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The Isle of Men: The World’s Deadliest Race

3 minute read

Once a year, for six days, the population of a small island in the Irish Sea doubles as motorcycle enthusiasts from around the globe flock to the racing mecca.

The Isle of Man Tourist Trophy is perhaps the most dangerous race on earth, with 242 deaths in its 107 years of existence. The TT, as it is commonly known, is the oldest race in motorcycle history, uniting high-octane adrenaline junkies with fun loving drunken bikers.

With six different events to boast of, the Manx TT races paralyze the island, as the event closes down these country roads so bikers can zoom, curve and dip through a 37.5 mile long loop at a frightening 130 mph average speed—that’s one lap in less than 18 minutes. All the kids on the island are given time off and the local economy thrives, making a large part of its earnings for the year. For those few days in spring, the incessant roar of motorcycle engines spewing high-pitched noise can be heard across the island as racers rev up for the main event.

In addition to traditional motorcycle racing, the event includes categories for electric motorcycles, sidecar racing, and various engine-sized motorbikes that see racers compete for top rank, risking life and limb in the process. Over the course of this year’s races, two men tragically lost their lives in crashes, as did one tourist riding his bike and a field marshal hired to clear the track before racing begins.

Conor Cummins, a seasoned rider describes the event as “the best race on the planet”—this despite a devastating crash in 2010 that shattered his arm, broke his back, dislocated his knee, bruised his lung and fractured his pelvis. Cummins, a native to the Isle of Man, was back on his bike 8 months later and somehow managed to compete in the following year’s Senior TT. “That was then and this is now,” says Cummins on the eve of the 2014 race “and it’s taken a lot to get back from to be honest, it took a lot of strength… And hopefully I’ll start seeing the fruits of my labors.”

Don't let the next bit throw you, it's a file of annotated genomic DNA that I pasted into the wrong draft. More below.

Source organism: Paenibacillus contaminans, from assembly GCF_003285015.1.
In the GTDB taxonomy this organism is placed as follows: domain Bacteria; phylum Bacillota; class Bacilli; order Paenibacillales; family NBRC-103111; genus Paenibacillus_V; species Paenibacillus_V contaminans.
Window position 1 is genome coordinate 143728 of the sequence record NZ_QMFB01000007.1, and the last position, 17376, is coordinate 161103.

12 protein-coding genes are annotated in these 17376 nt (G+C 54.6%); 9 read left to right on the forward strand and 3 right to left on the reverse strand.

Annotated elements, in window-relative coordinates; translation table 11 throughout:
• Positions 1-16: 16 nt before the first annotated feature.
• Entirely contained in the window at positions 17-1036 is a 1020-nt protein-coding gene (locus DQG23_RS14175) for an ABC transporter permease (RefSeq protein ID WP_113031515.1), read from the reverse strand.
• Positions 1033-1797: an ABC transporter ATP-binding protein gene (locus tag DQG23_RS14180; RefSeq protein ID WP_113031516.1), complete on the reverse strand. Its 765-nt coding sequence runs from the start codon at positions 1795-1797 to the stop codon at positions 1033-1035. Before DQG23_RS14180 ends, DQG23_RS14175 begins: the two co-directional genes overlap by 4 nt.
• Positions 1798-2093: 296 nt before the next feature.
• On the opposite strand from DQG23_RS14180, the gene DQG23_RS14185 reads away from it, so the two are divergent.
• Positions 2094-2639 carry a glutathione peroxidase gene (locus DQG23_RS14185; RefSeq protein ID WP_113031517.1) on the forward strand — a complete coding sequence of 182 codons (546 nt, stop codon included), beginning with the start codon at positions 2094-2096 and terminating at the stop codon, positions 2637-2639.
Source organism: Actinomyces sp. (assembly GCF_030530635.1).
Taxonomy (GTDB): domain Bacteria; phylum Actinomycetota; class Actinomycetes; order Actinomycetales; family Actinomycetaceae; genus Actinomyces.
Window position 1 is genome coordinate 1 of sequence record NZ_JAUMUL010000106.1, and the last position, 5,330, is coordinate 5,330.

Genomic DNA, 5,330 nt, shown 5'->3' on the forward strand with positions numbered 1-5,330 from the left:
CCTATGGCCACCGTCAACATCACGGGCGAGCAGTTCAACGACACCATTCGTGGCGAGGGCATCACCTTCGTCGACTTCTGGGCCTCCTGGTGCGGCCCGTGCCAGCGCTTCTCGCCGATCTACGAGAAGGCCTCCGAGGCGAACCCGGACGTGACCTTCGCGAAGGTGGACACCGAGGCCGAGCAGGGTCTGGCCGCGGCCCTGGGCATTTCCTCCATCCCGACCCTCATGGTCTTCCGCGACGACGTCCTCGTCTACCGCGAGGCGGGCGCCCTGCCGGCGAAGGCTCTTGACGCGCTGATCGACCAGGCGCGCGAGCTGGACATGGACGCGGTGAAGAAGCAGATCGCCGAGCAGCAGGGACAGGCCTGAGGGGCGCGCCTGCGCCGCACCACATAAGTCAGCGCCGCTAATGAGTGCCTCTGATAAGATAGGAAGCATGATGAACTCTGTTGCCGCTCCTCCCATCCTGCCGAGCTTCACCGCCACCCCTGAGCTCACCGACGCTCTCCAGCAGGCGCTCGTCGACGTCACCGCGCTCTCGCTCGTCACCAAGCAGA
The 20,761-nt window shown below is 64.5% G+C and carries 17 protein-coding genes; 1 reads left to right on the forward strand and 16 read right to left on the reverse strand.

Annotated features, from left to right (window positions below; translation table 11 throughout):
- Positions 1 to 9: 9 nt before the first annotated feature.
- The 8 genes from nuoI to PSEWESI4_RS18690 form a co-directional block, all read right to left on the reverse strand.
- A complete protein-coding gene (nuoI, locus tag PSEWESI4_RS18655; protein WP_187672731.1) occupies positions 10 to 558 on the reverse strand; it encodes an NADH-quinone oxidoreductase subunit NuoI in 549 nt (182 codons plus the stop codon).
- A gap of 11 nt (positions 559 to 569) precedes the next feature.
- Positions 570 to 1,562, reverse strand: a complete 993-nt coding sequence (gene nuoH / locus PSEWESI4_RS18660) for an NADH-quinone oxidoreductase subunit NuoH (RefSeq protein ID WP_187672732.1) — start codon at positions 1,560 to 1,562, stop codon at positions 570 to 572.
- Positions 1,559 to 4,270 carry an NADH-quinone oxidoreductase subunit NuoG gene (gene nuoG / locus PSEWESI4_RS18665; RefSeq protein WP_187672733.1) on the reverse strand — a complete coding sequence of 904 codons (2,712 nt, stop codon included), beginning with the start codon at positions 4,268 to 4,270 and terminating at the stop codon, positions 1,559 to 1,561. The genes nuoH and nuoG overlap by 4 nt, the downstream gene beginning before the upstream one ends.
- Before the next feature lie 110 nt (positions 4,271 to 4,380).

On race day, Cummins, the soft spoken Manx rider tore through six laps and 226.38 miles as he competed with the heir to the Dunlop family name, Michael Dunlop. Despite a neck-and-neck race, Cummins came in second and was cheered as a victor by the local population, proving his worth to his Honda-sponsored team in the process.

As the list of deceased racers continues to grow, some wonder how much longer this race can go on.

“No one is forcing anyone to do this race… there’s not one man in that paddock that signed up because they have to” says Cummins. “iI’s because they want to.”

Die hard fans stand in the way of anyone who objects to the danger of the event, as one fan gleefully explained. When asked what he would do if they tried to cancel the Isle of Man TT, he responded simply: “Over my dead body.”

A little over a month after the TT ended, Conor crashed again at the Southern 100 on the Isle of Man, suffering a broken left forearm .“Had a bit of a shunt yesterday and got ran into by another bike,” he said. “I will be back better and stronger in no time all being well. Game on!”

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